I've been told that there are miracle babies who sleep twelve hours straight through the night, enabling their mothers to rest. My son certainly wasn't one of them and judging from the dark circles under the eyes of almost every mother I know, I'm doubtful those babies and toddlers really exist. (Or maybe I did something wrong, and two years later continue to do something wrong.)

I can't help but admit my sense of anxiety so that I can sit down to work after he falls asleepWhen my son was younger, there was a time he would go to sleep without a fight, but that was before he learned how to jump out of his crib. If it's not one thing, it's another, and I still haven't found a real solution. I've had hours upon hours of discussions about this topic (my lack of sleep, how to get my child to sleep and stay asleep) with my husband and friends. I've read countless books and asked countless people for advice. Some suggestions have worked. But ideas that work for other mothers, don't work for me. And what's worked for me never seems to work for them. I think I've tried almost everything.

Every night, my toddler refuses to sleep unless either I or my husband lay down with him. I wouldn't mind if it didn't involve laying there for over an hour as he tries to tickle, pinch, and attack me, and of course, escape from his room. Also, I can't help but admit my sense of anxiety so that I can sit down to work after he falls asleep. I pray that he should go to sleep for the night, but it seems that I am not readily answered.

Last night however, something changed. Not with him, but with me. As I lay there, I perked up my ears and began to listen. My son was having a monologue. It's a ritual he does before falling asleep. He goes through all his favorite words, "Belly, slide, friends, fun, elephant, let's go!, nose, one, two, three…" At last he came to the words that melted my heart, "Mommy, mommy, mommy, I wuve (love) you." And then my heart really began to race with emotion when he sang, "Shemaaa Yisrael Hashem Elokeinu Hashem Echad (Hear O Israel the L-rd is our G‑d, the L-rd is One)."

For the first time I realized, "Elana, this is spending quality time with your child. Instead of seeing it as a struggle and dreadful event, see it as a precious moment and enjoy it." Moments are only fleeting seconds, and in twenty years I'm not going to remember or miss the work I had to do or the clothes I had to iron or the cake I had to bake. I'm going to remember this moment and wish I had it back.

The Torah places a huge emphasis on teaching children, and the important role mothers play in the education of their children. When G‑d told Moses to give the Torah to the Jewish people (Exodus 19:3), He instructed Moses to do it in the following manner, "So shall you say to the house of Jacob and relate to the children of Israel." Our Sages tell us that the "house of Jacob" is the Jewish women, while the "children of Israel" are the Jewish men (Mechilta 19:3, cited by Rashi). Why does G‑d speak to the women first? Because, as our Sages tell us, the woman is the home, and the first opportunities for education and teaching conduct are in the home.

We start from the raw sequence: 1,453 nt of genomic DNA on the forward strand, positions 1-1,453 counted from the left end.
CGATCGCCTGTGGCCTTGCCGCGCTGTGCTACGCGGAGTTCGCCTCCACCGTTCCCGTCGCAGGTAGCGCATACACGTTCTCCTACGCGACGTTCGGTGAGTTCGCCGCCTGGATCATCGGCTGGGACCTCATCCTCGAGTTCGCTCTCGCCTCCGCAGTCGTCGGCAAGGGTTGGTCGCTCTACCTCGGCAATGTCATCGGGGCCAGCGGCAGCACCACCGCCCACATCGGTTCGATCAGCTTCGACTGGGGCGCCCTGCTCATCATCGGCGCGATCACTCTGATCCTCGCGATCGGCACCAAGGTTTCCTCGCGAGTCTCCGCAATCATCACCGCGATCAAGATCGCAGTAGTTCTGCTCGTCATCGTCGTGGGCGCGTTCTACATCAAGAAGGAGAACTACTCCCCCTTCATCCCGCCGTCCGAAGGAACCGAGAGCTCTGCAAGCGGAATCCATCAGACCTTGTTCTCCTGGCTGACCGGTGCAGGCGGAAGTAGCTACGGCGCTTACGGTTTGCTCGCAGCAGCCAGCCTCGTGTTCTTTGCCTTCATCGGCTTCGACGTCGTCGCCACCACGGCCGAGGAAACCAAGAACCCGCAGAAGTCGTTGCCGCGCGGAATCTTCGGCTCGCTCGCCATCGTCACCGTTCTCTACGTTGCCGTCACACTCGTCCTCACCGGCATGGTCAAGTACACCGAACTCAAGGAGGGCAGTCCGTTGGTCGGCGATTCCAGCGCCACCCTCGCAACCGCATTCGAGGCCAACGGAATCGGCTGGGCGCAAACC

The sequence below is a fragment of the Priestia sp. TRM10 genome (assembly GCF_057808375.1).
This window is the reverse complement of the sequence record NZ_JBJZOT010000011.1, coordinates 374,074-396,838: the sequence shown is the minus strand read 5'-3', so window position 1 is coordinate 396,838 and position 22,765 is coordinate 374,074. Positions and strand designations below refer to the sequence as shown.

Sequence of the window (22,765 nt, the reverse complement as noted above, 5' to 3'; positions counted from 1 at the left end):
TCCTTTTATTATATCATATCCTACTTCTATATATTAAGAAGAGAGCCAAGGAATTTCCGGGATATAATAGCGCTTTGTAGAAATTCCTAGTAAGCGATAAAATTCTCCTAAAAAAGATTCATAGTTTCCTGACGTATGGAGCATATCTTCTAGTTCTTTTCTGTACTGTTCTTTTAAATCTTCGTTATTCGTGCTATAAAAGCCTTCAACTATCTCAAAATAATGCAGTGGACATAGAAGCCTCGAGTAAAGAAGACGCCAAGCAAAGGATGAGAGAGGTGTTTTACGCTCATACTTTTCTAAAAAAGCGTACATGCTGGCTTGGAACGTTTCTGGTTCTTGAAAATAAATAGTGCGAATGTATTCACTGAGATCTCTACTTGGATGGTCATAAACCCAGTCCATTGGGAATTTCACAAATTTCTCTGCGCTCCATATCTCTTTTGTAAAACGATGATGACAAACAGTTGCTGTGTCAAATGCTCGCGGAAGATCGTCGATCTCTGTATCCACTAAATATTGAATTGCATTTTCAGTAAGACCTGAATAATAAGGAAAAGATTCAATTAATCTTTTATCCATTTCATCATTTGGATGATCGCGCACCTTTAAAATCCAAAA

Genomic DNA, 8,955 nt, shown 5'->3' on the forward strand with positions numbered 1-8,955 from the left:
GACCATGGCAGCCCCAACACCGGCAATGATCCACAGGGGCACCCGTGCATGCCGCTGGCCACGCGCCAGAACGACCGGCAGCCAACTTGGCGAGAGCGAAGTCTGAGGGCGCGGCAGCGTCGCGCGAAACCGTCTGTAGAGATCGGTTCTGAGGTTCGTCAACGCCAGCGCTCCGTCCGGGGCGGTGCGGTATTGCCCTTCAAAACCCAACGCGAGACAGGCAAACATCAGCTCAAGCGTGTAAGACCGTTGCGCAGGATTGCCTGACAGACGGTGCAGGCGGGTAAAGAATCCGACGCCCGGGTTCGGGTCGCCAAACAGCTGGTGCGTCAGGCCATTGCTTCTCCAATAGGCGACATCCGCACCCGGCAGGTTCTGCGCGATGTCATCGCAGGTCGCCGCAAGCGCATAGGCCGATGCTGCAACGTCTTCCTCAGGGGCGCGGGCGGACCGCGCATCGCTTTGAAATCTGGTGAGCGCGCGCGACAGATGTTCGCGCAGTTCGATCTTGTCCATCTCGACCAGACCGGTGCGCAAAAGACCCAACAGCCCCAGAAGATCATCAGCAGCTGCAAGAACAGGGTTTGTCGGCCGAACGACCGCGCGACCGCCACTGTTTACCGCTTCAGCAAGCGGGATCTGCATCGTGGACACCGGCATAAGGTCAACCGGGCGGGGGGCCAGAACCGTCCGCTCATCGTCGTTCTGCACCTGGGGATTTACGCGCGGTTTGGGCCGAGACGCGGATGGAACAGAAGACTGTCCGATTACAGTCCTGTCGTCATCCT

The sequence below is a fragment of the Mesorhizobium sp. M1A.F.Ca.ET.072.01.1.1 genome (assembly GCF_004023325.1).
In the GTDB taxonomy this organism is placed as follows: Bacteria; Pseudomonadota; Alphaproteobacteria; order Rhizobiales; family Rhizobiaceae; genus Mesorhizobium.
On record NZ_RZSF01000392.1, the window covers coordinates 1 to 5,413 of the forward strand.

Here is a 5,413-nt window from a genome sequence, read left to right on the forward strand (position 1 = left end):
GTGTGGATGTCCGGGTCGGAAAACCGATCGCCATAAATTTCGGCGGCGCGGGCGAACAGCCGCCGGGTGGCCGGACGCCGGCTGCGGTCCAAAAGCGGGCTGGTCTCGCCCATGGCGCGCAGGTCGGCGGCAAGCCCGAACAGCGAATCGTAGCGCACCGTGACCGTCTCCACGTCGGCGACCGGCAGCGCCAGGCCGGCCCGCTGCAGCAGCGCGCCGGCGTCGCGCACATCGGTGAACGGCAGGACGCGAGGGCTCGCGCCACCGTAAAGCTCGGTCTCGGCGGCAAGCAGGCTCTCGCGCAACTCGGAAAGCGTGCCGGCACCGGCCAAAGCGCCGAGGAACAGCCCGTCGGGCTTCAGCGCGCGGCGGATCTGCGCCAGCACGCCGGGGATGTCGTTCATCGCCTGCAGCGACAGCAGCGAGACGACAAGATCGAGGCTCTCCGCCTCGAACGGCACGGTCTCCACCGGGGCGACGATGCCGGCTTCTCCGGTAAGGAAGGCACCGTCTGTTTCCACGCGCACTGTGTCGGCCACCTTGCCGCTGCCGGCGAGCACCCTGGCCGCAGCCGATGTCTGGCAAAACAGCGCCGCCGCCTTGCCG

Last night however, something changed. Not with him, but with me.After the Second World War, Rabbi Yosef Shlomo Kahaneman traveled throughout Europe searching for Jewish children that had been left for safekeeping in Catholic convents and orphanages. These children had lost their families in the Holocaust, and he was determined to find as many as possible and place them in Jewish homes. When he came upon one particular orphanage, the priest told him that he wouldn't find any Jews there, and if there were, he would need proof of their Jewish identity. Rabbi Kahaneman asked for permission to see the children. The priest allowed him to enter, knowing that the children would have no recollection of their Jewish roots after so many years of separation.

The rabbi walked into the sleeping quarters of the children and cried out, "Shema Yisrael Hashem Elokeinu Hashem Echad!" Suddenly, from throughout the room, certain children started stirring and sitting up in their beds. Cries of "Mameh" (Mother) and "Tatte" (Father) could be heard as the children remembered the familiar prayer their parents instilled in them years before. One by one, he was able to pick out the Jewish children while the gentile children remained sleeping.

Imagine the mothers who sat with these children before going to sleep each night, teaching them those precious words that later enabled them to return to their brethren. This true story came to mind when my little impossible sleeper sang these words that have come forth from Jewish lips for thousands of years. It still doesn't change the fact that he won't go to sleep on his own, but at least it helped me see bedtime in a new light. Afterwards, I kissed and hugged him and blessed him to have many children who will give him many sleepless nights.